January 14 – March 1, 2013

A View from the Bridge

The oil paintings of William (Bill) M. Hoffman Jr. and the en plein air sketches of Mickey McGrath offer an impressionistic vision of Camden. Suffused with the light that bounces off surfaces, rounding the edges of the views described, awash in warm colors, the paintings and drawings of these visual artists lend the city of Camden the transformative gaze of the earlier Impressionist and post-Impressionist artists. The impressionist gaze transcribed the glance, the fleeting movement of the eyes alighting upon a scene, only to be drawn to the next beckoning view.

The exhibition project Visions of Camden explores this way of looking at Camden, its past, its present, and its possible future through the filter of lenses turned fleetingly on different times. Taking the impressionistic vision as a metaphor, the exhibition offers other visual mediums that have captured the transient at different moments in their technological development. Glass slides, photographs, prints, and digital montages of time-based photography are complemented by other two-dimensional renderings of space and time: maps, postcards and posters that introduce various ways of representing what a city might have been and what it might become. Prying open the ways of knowing—and supplementing the way of knowing offered through visual representations—objects from the city’s history act as windows to the past from which they have been conserved; the glimpses through these windows are also impressionistic in that they cannot provide a complete picture of what was.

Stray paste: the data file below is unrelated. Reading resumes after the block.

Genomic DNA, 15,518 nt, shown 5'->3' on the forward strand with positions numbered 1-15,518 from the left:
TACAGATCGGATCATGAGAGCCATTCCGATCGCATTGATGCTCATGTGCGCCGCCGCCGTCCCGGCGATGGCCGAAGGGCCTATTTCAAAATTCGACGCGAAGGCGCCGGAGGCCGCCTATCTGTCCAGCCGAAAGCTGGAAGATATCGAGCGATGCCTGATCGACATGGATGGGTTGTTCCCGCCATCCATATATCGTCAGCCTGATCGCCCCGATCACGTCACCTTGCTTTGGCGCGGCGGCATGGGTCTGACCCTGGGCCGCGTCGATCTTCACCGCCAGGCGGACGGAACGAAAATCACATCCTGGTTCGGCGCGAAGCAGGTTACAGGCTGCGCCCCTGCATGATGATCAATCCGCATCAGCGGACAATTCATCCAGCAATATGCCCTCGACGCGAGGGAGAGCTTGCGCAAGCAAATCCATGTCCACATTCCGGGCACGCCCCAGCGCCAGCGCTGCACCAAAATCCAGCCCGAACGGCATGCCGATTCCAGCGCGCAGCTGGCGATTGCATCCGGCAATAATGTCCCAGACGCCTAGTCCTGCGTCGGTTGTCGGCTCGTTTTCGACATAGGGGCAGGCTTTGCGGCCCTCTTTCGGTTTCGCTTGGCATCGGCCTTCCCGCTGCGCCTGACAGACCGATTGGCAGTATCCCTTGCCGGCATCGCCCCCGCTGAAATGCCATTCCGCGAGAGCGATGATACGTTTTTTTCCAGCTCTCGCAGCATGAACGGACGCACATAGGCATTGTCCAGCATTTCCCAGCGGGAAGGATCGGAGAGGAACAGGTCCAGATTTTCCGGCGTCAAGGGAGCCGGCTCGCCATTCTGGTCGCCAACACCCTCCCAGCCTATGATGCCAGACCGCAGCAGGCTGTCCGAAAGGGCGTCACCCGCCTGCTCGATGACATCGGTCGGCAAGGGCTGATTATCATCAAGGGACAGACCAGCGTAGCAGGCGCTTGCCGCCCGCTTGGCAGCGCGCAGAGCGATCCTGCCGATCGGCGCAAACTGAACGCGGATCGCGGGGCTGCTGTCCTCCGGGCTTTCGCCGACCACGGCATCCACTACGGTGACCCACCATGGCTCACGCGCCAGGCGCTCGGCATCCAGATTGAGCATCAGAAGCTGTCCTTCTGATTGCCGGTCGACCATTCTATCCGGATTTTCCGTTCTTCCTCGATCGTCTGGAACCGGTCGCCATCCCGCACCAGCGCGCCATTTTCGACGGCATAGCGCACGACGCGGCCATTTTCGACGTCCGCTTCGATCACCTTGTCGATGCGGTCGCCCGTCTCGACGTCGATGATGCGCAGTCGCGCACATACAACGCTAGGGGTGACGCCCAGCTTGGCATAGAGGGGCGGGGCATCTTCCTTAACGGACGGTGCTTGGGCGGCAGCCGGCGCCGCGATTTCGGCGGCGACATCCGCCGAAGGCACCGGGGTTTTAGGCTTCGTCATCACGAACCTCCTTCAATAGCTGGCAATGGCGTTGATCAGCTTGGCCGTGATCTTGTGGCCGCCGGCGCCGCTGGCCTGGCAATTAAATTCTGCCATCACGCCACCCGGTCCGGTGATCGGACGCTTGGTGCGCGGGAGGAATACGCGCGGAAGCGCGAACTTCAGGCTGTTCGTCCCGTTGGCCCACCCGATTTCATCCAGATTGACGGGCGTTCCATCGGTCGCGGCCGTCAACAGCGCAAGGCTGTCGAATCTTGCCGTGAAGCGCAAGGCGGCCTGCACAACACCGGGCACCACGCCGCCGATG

From its origins as a ferry landing in the eighteenth century, Camden—named after Charles Pratt, Earl of Camden, an English supporter of constitutional rights for Americans, by Jacob Cooper, a Philadelphia merchant who in 1764 purchased and developed a forty-acre site near where his grandfather William Cooper had settled a century earlier—grew into an industrial powerhouse, the home to well-known enterprises, including RCA Victor and the Campbell Soup Company. Like many northeastern cities, Camden suffered the decline of industry and the departure of many residents to the suburbs following World War II. Today the city and its people, its residents and those who work in the city, are rebuilding a base of educational and medical institutions and strengthening existing neighborhoods. The Stedman Gallery’s exhibition proposes ways of envisioning moments in the history of the city: through the eyes of visual artists whose manipulation of color and form often return magic to the cityscape; and through the more realistic and unforgiving eyes of the photographer’s camera. Artifacts from the city’s residential and industrial history, including discoveries from the site of the new Rutgers-Camden dormitory on Cooper Street, propose glimpses into the domestic life of early, mostly anonymous, residents; the stained-glass Nipper that identified the RCA Victor tower, remounted for this exhibit, signals an enduring icon of the past. Through the visual and the material to the knowledge and methodology of academic disciplines, inspired by the art and artifacts on exhibit, community members, historians, archaeologists, and urban policy scholars offer and invite insights into the city’s past and its prospects. 

This exhibition is a collaboration between the Stedman Gallery (Rutgers-Camden Center for the Arts) and MARCH (Mid-Atlantic Regional Center for the Humanities).

News Coverage for Visions of Camden: